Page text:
Why not take one working film camera with one working 50mm lens and take one roll of film for twenty days at one local store, photographing the local people who come to the store? Nothing sneaky, just a photographer documenting a unique event. You can make a photograph without getting within 15 feet of the subject. You may make new friends. You surely will have a nice project to print-- the most interesting photo of each day. Your son may one day think it's the best thing you've ever done.

So, Mike, stop futzing with cameras and setting up roadblocks for yourself and just. Go. And. Shoot.

Andy

You write beautifully at times, but overthink photography. Pick one camera and look through it throughout the day. Watch the light change coming through the windows. Have a tripod close by. Find that special place in your home where the light is amazing for 15 minutes or 30. Photograph found objects: food, dishes, dogs, etc. Photograph the light on the objects. It should be based around the light. Let it find you.

This summer more and more people will start walking around in the nice weather, even if maintaining distance. Perhaps a slightly longer lens will still get you some nice shots. You could set up your camera on a tripod and just wait for people to come by.

A famous painter once said that the paintings he went to the canvas with a plan to make were often fine, but the times he went to the canvas with no idea, just to play, those were often the best.

Try taking the camera and playing. Shoot self-portraits. Shoot what strikes your fancy when you go out and play. Don't think about whether anyone will like it, just make it for you.

Inspiration exists, but it has to find you working.

I was living in a town in Colorado that got flooded in 2013. Everyone was evacuated so they could rebuild the infrastructure (water, electric, sewer, gas lines), and I went in every two days to photograph what was going on to show the residents who were displaced.

Every time I went in I got 20 photos because I set a goal of finding 20 photos. From a place that looked like there was nothing else to shoot, when you need them, they show up. It fascinated me how that was able to happen every other day! Just show up. Consider it a challenge.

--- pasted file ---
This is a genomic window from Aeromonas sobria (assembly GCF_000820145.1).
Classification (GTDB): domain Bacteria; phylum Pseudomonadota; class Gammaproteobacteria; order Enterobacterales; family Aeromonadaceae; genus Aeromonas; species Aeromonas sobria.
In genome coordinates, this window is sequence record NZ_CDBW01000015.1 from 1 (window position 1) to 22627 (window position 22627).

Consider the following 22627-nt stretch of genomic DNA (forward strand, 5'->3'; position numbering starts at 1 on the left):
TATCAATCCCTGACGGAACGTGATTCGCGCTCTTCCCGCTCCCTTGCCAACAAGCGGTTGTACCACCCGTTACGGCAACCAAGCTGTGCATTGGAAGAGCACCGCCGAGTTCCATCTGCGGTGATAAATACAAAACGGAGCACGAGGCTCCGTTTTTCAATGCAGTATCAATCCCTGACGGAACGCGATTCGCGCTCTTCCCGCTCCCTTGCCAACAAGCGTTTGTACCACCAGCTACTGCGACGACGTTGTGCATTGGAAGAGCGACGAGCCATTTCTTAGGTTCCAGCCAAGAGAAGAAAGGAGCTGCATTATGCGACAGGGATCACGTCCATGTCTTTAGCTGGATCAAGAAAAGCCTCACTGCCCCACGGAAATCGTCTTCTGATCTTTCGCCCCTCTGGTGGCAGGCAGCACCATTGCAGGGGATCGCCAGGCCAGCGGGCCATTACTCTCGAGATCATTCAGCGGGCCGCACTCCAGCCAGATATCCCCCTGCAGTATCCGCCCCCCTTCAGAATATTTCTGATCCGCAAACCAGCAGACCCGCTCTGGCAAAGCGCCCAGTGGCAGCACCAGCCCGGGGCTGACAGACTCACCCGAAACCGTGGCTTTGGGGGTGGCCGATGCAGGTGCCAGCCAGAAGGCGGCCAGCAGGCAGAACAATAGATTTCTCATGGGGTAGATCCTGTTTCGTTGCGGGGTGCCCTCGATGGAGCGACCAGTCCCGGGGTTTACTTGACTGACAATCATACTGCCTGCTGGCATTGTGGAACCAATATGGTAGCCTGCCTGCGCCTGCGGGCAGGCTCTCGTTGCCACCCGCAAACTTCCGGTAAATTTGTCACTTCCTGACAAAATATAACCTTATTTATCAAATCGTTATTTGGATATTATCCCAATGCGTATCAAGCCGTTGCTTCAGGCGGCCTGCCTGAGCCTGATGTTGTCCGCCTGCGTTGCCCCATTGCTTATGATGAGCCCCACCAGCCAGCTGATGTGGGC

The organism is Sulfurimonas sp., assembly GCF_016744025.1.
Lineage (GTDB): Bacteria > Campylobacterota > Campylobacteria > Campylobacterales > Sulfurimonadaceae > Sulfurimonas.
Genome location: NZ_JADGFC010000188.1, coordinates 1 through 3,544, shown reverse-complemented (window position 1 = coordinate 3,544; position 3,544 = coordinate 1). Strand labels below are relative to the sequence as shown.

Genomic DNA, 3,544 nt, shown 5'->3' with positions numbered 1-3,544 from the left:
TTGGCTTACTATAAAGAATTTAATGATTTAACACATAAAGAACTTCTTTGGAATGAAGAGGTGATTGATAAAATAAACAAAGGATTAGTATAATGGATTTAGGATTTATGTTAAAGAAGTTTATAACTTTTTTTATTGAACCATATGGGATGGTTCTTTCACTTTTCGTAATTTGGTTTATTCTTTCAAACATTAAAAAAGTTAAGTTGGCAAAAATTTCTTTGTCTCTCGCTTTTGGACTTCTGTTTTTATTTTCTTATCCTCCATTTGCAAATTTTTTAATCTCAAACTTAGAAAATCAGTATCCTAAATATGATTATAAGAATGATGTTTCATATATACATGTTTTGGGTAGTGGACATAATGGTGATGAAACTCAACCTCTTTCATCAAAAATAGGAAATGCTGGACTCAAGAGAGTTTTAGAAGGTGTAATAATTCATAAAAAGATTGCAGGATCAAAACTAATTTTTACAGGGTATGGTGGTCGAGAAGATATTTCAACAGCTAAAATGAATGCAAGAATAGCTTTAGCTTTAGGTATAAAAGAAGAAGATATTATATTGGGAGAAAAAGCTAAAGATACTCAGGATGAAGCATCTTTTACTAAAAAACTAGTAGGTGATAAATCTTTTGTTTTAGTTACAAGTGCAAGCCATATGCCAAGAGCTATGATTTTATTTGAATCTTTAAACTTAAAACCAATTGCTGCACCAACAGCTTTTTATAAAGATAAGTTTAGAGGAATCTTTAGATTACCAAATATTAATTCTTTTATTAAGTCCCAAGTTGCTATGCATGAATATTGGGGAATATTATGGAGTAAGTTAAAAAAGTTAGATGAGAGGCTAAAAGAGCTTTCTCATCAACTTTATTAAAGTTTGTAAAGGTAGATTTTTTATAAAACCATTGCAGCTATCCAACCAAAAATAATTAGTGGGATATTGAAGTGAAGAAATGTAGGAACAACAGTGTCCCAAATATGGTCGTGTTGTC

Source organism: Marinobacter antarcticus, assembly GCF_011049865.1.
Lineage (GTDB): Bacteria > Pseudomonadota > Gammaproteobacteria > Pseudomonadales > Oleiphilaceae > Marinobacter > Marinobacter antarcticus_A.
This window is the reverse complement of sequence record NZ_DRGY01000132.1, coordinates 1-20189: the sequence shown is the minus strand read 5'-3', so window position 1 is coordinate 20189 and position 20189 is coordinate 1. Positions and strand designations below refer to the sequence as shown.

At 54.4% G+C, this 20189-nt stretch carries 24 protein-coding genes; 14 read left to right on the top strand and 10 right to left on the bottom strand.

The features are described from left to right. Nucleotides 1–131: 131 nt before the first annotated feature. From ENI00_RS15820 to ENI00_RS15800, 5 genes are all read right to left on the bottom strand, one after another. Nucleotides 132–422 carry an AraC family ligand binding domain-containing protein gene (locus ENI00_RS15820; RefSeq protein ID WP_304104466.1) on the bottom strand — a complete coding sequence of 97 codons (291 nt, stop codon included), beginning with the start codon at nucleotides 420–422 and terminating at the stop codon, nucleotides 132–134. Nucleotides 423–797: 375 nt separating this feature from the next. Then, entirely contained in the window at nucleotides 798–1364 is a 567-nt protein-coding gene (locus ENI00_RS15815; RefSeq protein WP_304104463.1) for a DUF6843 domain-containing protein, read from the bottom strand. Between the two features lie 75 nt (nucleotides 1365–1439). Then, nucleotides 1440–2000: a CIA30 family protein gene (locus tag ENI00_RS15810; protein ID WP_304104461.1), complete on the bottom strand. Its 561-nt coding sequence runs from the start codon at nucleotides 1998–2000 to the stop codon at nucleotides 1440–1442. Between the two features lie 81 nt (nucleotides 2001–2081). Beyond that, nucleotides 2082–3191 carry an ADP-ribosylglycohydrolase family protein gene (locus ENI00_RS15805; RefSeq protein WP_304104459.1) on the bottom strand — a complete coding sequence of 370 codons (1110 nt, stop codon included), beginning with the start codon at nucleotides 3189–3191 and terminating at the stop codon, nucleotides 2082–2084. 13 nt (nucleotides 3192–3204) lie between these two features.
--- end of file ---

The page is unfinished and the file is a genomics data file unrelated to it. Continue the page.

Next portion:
One more thought, Mike.

Deadlines make thing happen! No deadlines, we'd never get anything done--nothing is due. If there were a gallery, the Corcoran, waiting for your work, you'd find a way, right?

We excitedly await what you'll bring to the show. We know it'll be something good. When is it?

I agree with you Mike. Photography is not like exercise--of course one must practice but that's not the same as making images. And that does not feel right right now.

Of course it is also possible we can react to a symptom called depression, rather than reacting to the cause of depression, but ... .

The problem with making big decisions via blog is they're out there right away without the benefit of some "stewing time".

With the passage of a bit of time, you may think of a way to keep your project going. There are lots of good ideas in the comments.

Don't be shy to change your mind! If some stewing time passes and you want to keep your project going, perhaps in a simpler way that fits the times better, then don't let this post hold you back.

In the meantime, I remain grateful for TOP, especially during these dreadful times.

Hi Mike, just because you can’t shoot portraits doesn’t mean you shouldn’t be doing the background / prep work to get ready to shoot portraits.
You’ve scratched the GAS itch and now have a bunch of gear. What’s the next step in the process?

Dear Mike, I am, as usual,late to the party but I just wanted to say that one of the best ways to enjoy and improve in photography is to get out of your comfort zone and try something new. In any case you will need to make tests with your cameras to get the exposure and development right. Film cameras, especially old ones, often have less than accurate shutters.
I bet there are wonderful things inside your house and outside your door. Photography is very therapeutic I find.

Mike,

You found good photos at Farmer Dave's.

Take photos without people if there aren't people around.

At least re-consider the ideas offered in the comments.

Bonne chance!

Go with your feelings, ignore the opinions of others. It's your project to be done on your terms. I, for one, respect your decision and will enjoy your results regardless of when the project comes to fruition.